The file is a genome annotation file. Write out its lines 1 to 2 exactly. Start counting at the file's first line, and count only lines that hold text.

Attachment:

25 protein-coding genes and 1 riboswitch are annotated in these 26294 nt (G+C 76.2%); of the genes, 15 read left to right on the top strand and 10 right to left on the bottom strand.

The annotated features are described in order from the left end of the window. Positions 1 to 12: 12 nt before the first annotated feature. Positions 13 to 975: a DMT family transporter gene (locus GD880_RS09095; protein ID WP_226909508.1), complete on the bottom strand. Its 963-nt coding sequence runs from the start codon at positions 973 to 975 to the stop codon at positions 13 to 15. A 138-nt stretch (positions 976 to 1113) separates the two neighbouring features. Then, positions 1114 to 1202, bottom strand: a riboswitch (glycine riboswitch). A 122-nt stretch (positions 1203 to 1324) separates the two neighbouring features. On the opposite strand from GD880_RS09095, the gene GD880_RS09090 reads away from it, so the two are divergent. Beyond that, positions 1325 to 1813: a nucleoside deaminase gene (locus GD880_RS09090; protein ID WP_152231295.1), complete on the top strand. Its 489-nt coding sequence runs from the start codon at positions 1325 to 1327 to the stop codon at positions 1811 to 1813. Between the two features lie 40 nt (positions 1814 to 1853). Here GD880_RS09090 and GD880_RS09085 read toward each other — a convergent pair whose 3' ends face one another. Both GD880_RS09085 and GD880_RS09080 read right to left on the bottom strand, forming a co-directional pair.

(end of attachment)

25 protein-coding genes and 1 riboswitch are annotated in these 26294 nt (G+C 76.2%); of the genes, 15 read left to right on the top strand and 10 right to left on the bottom strand.

The annotated features are described in order from the left end of the window. Positions 1 to 12: 12 nt before the first annotated feature. Positions 13 to 975: a DMT family transporter gene (locus GD880_RS09095; protein ID WP_226909508.1), complete on the bottom strand. Its 963-nt coding sequence runs from the start codon at positions 973 to 975 to the stop codon at positions 13 to 15. A 138-nt stretch (positions 976 to 1113) separates the two neighbouring features. Then, positions 1114 to 1202, bottom strand: a riboswitch (glycine riboswitch). A 122-nt stretch (positions 1203 to 1324) separates the two neighbouring features. On the opposite strand from GD880_RS09095, the gene GD880_RS09090 reads away from it, so the two are divergent. Beyond that, positions 1325 to 1813: a nucleoside deaminase gene (locus GD880_RS09090; protein ID WP_152231295.1), complete on the top strand. Its 489-nt coding sequence runs from the start codon at positions 1325 to 1327 to the stop codon at positions 1811 to 1813. Between the two features lie 40 nt (positions 1814 to 1853). Here GD880_RS09090 and GD880_RS09085 read toward each other — a convergent pair whose 3' ends face one another. Both GD880_RS09085 and GD880_RS09080 read right to left on the bottom strand, forming a co-directional pair.